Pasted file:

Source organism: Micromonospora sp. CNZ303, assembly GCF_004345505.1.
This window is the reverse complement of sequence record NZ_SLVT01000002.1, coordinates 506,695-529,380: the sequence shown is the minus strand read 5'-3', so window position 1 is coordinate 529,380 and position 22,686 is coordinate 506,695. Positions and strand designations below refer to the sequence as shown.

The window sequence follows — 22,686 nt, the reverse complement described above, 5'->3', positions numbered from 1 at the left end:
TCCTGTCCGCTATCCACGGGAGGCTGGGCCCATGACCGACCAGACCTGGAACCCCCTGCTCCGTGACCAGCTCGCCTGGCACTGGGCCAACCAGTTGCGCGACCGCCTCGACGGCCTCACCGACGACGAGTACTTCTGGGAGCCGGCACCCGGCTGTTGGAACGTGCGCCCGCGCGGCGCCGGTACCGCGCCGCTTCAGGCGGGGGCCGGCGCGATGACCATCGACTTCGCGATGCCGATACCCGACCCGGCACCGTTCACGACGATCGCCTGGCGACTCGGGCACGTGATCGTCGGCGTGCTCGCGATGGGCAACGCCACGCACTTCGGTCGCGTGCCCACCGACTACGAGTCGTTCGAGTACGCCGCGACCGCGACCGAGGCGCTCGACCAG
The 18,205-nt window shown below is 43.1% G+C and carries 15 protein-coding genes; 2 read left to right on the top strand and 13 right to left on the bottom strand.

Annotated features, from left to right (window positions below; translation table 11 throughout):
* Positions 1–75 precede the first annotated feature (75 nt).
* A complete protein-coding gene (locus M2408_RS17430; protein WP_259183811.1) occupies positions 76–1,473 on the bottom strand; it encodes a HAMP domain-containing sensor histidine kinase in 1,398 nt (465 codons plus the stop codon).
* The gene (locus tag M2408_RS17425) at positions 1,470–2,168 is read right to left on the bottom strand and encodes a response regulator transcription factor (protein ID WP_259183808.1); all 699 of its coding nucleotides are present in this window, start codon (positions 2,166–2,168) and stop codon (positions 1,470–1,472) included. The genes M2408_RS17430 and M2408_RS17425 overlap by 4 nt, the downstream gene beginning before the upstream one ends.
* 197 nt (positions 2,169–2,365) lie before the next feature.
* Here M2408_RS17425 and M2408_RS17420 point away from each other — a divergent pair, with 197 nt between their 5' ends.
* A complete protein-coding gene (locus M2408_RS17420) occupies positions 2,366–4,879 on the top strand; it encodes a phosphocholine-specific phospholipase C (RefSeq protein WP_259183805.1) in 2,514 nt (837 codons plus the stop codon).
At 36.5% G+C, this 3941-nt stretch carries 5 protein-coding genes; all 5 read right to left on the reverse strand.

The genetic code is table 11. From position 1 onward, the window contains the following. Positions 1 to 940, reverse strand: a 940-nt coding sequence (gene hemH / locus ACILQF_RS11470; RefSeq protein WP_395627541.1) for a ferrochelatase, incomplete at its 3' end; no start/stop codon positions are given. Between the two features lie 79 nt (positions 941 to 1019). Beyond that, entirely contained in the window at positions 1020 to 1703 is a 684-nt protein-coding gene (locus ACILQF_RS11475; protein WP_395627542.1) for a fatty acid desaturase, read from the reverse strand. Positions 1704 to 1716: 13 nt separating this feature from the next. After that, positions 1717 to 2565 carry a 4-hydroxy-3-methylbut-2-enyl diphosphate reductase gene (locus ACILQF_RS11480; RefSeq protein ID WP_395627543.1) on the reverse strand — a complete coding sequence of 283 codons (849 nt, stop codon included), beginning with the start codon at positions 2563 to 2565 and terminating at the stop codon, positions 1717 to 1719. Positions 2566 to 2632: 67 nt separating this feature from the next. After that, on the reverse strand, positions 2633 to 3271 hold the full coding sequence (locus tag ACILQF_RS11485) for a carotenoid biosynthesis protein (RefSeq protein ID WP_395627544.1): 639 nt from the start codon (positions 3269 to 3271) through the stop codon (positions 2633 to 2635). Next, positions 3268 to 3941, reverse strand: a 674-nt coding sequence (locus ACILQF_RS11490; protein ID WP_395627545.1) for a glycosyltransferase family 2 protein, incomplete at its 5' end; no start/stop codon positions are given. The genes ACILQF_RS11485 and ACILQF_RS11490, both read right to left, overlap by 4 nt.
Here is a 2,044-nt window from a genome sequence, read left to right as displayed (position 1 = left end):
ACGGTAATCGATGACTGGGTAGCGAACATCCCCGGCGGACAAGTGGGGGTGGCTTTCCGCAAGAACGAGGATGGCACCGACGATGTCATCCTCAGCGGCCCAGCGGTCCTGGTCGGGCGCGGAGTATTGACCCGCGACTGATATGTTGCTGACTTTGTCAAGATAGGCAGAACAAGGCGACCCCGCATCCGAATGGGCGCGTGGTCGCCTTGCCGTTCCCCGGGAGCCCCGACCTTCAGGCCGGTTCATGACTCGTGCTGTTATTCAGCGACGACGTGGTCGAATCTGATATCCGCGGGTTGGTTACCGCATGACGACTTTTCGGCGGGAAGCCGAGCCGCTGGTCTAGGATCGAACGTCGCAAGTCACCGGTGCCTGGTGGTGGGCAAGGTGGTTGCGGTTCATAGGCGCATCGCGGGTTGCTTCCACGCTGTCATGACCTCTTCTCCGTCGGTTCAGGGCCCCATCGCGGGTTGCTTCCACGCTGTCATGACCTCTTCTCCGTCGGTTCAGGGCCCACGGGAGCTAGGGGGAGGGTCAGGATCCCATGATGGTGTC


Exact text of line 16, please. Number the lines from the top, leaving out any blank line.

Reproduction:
ACGGTAATCGATGACTGGGTAGCGAACATCCCCGGCGGACAAGTGGGGGTGGCTTTCCGCAAGAACGAGGATGGCACCGACGATGTCATCCTCAGCGGCCCAGCGGTCCTGGTCGGGCGCGGAGTATTGACCCGCGACTGATATGTTGCTGACTTTGTCAAGATAGGCAGAACAAGGCGACCCCGCATCCGAATGGGCGCGTGGTCGCCTTGCCGTTCCCCGGGAGCCCCGACCTTCAGGCCGGTTCATGACTCGTGCTGTTATTCAGCGACGACGTGGTCGAATCTGATATCCGCGGGTTGGTTACCGCATGACGACTTTTCGGCGGGAAGCCGAGCCGCTGGTCTAGGATCGAACGTCGCAAGTCACCGGTGCCTGGTGGTGGGCAAGGTGGTTGCGGTTCATAGGCGCATCGCGGGTTGCTTCCACGCTGTCATGACCTCTTCTCCGTCGGTTCAGGGCCCCATCGCGGGTTGCTTCCACGCTGTCATGACCTCTTCTCCGTCGGTTCAGGGCCCACGGGAGCTAGGGGGAGGGTCAGGATCCCATGATGGTGTC